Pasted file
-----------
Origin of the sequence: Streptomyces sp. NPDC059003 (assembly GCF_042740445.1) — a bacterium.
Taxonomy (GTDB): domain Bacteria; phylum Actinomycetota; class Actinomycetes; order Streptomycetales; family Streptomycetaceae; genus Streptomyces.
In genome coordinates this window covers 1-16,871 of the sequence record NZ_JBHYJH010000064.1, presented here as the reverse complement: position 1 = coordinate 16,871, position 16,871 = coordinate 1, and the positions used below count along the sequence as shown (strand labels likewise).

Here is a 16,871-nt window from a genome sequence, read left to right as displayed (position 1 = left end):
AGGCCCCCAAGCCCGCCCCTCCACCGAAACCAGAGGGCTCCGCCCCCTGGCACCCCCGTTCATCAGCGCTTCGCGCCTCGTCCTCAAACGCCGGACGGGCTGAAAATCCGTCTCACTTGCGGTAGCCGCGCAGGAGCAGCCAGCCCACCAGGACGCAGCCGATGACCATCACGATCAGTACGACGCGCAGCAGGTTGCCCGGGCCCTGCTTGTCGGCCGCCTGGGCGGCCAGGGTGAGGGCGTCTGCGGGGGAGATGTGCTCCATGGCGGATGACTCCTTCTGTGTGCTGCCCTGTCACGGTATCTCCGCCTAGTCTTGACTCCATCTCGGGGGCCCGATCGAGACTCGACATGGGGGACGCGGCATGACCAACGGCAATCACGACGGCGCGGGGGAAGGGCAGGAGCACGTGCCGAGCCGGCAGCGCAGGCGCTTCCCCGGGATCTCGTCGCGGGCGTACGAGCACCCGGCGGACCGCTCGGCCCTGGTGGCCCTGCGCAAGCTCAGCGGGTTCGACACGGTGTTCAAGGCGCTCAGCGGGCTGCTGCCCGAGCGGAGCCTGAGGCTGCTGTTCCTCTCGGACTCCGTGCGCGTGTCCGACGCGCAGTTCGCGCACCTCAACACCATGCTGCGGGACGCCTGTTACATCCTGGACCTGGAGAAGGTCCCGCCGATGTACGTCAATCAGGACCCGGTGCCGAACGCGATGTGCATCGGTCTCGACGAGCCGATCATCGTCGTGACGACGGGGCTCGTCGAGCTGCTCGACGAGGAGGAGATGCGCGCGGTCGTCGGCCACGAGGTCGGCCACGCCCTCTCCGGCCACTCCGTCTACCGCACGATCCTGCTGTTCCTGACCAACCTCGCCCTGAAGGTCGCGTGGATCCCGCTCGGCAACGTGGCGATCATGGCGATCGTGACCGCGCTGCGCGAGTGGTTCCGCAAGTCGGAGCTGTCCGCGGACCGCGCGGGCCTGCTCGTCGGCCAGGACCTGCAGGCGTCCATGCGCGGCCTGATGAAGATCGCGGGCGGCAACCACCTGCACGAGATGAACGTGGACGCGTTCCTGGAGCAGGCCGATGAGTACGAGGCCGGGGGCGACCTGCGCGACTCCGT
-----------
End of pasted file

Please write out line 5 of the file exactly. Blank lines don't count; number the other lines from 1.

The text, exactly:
AGGCCCCCAAGCCCGCCCCTCCACCGAAACCAGAGGGCTCCGCCCCCTGGCACCCCCGTTCATCAGCGCTTCGCGCCTCGTCCTCAAACGCCGGACGGGCTGAAAATCCGTCTCACTTGCGGTAGCCGCGCAGGAGCAGCCAGCCCACCAGGACGCAGCCGATGACCATCACGATCAGTACGACGCGCAGCAGGTTGCCCGGGCCCTGCTTGTCGGCCGCCTGGGCGGCCAGGGTGAGGGCGTCTGCGGGGGAGATGTGCTCCATGGCGGATGACTCCTTCTGTGTGCTGCCCTGTCACGGTATCTCCGCCTAGTCTTGACTCCATCTCGGGGGCCCGATCGAGACTCGACATGGGGGACGCGGCATGACCAACGGCAATCACGACGGCGCGGGGGAAGGGCAGGAGCACGTGCCGAGCCGGCAGCGCAGGCGCTTCCCCGGGATCTCGTCGCGGGCGTACGAGCACCCGGCGGACCGCTCGGCCCTGGTGGCCCTGCGCAAGCTCAGCGGGTTCGACACGGTGTTCAAGGCGCTCAGCGGGCTGCTGCCCGAGCGGAGCCTGAGGCTGCTGTTCCTCTCGGACTCCGTGCGCGTGTCCGACGCGCAGTTCGCGCACCTCAACACCATGCTGCGGGACGCCTGTTACATCCTGGACCTGGAGAAGGTCCCGCCGATGTACGTCAATCAGGACCCGGTGCCGAACGCGATGTGCATCGGTCTCGACGAGCCGATCATCGTCGTGACGACGGGGCTCGTCGAGCTGCTCGACGAGGAGGAGATGCGCGCGGTCGTCGGCCACGAGGTCGGCCACGCCCTCTCCGGCCACTCCGTCTACCGCACGATCCTGCTGTTCCTGACCAACCTCGCCCTGAAGGTCGCGTGGATCCCGCTCGGCAACGTGGCGATCATGGCGATCGTGACCGCGCTGCGCGAGTGGTTCCGCAAGTCGGAGCTGTCCGCGGACCGCGCGGGCCTGCTCGTCGGCCAGGACCTGCAGGCGTCCATGCGCGGCCTGATGAAGATCGCGGGCGGCAACCACCTGCACGAGATGAACGTGGACGCGTTCCTGGAGCAGGCCGATGAGTACGAGGCCGGGGGCGACCTGCGCGACTCCGT